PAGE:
NOVOSIBIRSK, Russia -- Communists in the Russian city of Novosibirsk have unveiled a bust of Soviet dictator Josef Stalin in a place that local authorities say will "suit everyone."
Novosibirsk’s Mayor Anatoly Lokot, a Communist Party member, attended the ceremony on May 9 commemorating the 74th anniversary of the Allied victory over Nazi Germany.
"By unveiling this monument, we honor the generalissimo of the Great Victory," Lokot said at the event in the courtyard of the Communist Party's regional headquarters. "We will not allow so-called liberals to distort our history."
Authorities said the site was chosen in order to prevent the statue from being vandalized.
Some 200 people, mainly elderly residents of the largest city in Siberia, came to the event holding Stalin portraits and Soviet symbols.
Many of them said that Stalin saved the country and that the repressions he launched "were necessary, because our country had many enemies then."
Timur Khanov, a civil rights activist from Novosibirsk, staged a one-man protest against the Stalin bust outside the Communist Party building.
Khanov called the Stalin monument "an embarrassment" for the city of Novosibirsk.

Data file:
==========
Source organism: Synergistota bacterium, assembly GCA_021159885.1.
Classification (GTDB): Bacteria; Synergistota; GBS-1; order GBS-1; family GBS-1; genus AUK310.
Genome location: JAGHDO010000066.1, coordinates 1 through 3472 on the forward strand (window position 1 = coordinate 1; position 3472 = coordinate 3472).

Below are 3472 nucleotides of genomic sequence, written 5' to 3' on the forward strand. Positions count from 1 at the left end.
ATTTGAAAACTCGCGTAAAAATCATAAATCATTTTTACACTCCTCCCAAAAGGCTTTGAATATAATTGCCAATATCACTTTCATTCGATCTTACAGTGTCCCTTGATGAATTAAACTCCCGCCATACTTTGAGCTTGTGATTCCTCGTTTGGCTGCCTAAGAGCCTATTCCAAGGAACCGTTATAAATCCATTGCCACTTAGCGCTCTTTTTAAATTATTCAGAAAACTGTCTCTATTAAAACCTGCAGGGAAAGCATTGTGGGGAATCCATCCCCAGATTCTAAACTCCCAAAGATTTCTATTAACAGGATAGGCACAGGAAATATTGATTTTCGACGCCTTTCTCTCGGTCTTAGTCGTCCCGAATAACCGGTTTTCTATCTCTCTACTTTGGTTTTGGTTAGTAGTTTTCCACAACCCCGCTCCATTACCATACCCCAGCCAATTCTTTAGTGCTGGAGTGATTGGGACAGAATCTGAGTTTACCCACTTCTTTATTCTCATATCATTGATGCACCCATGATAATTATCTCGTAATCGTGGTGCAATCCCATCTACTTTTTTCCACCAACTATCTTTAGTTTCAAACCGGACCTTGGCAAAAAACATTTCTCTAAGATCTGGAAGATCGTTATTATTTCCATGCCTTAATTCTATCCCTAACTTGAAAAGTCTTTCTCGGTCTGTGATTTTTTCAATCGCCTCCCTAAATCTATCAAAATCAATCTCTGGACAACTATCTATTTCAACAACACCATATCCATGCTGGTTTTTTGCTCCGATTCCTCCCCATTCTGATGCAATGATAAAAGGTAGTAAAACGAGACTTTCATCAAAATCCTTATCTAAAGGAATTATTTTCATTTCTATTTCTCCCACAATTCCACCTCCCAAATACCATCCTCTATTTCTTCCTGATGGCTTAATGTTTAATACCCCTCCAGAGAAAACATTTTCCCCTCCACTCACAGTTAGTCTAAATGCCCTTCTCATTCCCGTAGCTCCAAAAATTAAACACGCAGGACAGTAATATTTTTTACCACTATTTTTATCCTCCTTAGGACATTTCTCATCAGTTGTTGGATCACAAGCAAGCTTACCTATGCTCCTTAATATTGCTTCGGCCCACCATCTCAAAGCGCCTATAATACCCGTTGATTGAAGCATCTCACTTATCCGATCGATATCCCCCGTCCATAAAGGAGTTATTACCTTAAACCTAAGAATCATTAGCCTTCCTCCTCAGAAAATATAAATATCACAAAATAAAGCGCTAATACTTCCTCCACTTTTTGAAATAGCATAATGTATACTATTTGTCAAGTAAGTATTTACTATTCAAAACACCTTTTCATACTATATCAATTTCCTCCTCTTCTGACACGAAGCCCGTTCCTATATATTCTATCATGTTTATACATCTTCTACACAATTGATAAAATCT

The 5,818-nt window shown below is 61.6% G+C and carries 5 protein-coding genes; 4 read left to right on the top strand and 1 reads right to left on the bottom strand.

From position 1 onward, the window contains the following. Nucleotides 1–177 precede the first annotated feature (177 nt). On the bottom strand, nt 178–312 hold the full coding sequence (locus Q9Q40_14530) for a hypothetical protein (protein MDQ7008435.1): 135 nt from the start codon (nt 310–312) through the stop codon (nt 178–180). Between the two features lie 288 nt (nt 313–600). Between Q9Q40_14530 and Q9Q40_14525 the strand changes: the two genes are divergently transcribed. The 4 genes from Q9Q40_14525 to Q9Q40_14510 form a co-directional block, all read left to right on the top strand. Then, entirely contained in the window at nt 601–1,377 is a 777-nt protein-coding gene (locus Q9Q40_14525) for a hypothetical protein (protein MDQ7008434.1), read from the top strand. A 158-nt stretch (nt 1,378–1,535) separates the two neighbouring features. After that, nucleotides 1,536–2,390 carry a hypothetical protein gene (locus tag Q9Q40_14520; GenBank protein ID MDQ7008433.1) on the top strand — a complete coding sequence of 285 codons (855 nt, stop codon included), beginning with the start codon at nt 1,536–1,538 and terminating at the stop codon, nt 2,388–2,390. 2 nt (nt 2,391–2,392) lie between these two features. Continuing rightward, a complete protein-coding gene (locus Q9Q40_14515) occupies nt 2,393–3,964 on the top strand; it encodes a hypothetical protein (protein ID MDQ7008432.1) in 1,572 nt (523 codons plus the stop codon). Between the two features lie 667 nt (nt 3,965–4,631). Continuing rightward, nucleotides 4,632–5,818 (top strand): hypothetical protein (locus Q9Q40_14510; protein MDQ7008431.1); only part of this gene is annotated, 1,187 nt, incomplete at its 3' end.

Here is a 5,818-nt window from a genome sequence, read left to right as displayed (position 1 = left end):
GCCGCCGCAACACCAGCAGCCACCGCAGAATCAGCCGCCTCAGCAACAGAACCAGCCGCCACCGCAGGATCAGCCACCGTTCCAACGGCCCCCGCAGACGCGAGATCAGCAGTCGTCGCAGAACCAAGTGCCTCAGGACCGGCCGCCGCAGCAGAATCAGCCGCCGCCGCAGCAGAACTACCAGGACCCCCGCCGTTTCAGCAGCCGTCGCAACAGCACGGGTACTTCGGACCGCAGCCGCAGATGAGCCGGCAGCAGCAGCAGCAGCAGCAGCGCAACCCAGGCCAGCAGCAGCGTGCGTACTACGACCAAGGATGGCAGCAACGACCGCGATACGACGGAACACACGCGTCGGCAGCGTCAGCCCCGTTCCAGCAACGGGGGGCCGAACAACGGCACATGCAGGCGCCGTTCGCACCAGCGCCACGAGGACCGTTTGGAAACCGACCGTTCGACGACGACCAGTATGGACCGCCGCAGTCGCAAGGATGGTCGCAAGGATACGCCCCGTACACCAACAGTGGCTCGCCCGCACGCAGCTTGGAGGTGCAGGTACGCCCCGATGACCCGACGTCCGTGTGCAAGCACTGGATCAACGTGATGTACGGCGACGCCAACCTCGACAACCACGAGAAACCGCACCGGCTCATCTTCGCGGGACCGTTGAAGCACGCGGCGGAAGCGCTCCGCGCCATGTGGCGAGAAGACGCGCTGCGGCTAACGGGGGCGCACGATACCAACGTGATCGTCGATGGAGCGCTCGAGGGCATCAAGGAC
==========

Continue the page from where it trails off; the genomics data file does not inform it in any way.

"As with many residents of the city, I am absolutely against this monument because I consider Stalin a criminal who was guilty of murdering millions of people," Khanov said.
Novosibirsk was one of many cities and towns in Siberia where hundreds of thousands of Soviet citizens were forced to relocate after being declared "enemies of the Soviet people" during Stalin's purge in the 1930s.
After nearly 20 years of public debate about the Stalin monument, city authorities agreed in March to erect the statue in the courtyard of the Communist Party headquarters.
The chairman of Novosibirsk's Artists Council, Aleksandr Lozhkin, said the decision would satisfy all the residents as Stalin’s admirers would be able to visit the monument and lay flowers, while the bust itself would not be very visible and "would not offend feelings of those who consider Stalin a tyrant."
More than 11,500 people signed a Change.org petition to protest the plan to erect the monument in Novosibirsk.
Millions of people were executed, sent to gulag labor camps in Siberia and Kazakhstan, or starved to death in famines caused by forced collectivization during the reign of Stalin.
During World War II, entire ethnic groups in the Soviet Union were sent to Central Asia as collective punishment for what the Kremlin said was collaboration with Nazi Germany.